Promising Early Results from Pediatric MATCH Trial
Researchers convene tomorrow in Chicago to kick off the 2019 ASCO Annual Meeting, and one abstract session will be focused on encouraging early results out of the Pediatric MATCH Trial.
Pediatric MATCH is a nationwide clinical trial led by the National Cancer Institute and the Children's Oncology Group, aimed at children and adolescents ages 1-21 with solid tumors that are not responding to treatment. The tumors of enrolled children are genetically sequenced to identify genetic alterations that 'match' an investigational targeted therapy.
When Pediatric MATCH launched in 2017, it was estimated that there would be a match rate of about 10 percent, meaning one-in-ten participants were expected to be eligible to receive treatment with at least one drug. Early results, however, are much more promising: An analysis of 400 patients screened reveals a match rate of 24 percent.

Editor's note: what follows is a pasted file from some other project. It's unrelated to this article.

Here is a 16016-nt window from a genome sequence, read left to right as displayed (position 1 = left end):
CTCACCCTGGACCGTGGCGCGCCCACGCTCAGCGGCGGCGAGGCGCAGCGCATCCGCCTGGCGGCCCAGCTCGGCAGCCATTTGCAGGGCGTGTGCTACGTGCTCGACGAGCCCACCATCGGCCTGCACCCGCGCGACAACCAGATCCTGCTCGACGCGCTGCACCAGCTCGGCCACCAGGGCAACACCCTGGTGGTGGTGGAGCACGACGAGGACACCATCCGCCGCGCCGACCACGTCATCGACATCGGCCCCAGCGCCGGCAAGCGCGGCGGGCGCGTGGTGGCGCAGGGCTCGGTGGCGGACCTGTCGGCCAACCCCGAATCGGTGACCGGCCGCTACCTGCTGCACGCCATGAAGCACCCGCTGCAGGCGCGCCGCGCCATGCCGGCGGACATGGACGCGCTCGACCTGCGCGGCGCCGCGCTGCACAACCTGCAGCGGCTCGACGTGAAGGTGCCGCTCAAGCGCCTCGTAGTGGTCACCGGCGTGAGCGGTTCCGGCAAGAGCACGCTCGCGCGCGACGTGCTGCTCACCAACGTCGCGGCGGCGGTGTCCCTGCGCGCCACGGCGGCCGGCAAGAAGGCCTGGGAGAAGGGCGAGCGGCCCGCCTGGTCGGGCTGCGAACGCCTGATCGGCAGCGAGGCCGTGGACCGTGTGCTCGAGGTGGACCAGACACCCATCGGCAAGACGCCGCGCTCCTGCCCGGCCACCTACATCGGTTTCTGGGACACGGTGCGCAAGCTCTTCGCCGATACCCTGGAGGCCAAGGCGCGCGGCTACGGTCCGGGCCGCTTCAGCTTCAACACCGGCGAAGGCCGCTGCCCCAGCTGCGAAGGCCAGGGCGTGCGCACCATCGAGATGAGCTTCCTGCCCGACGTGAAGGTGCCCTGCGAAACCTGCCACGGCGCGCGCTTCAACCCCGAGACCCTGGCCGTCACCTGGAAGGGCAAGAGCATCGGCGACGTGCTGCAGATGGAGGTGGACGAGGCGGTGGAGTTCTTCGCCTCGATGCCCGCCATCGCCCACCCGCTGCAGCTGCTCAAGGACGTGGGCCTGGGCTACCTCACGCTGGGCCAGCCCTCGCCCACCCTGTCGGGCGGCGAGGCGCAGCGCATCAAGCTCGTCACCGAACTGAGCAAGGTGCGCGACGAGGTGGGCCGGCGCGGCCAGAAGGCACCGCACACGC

More from the ASCO News Release:
'Targetable alterations were detected in more than 40% of patients with brain tumors and more than 25% of patients with the other cancer types tested (other solid tumors, lymphomas, and histiocytic disorders) demonstrating the utility of tumor screening for children with both common and rare cancers.'
'Pediatric MATCH is anticipated to enroll at least 1,000 patients. Study investigators plan to continue to add new targeted therapies to the trial in an attempt to further increase the number of patients who could be matched to drug treatments on the study – protocols for four additional drugs are currently under development.'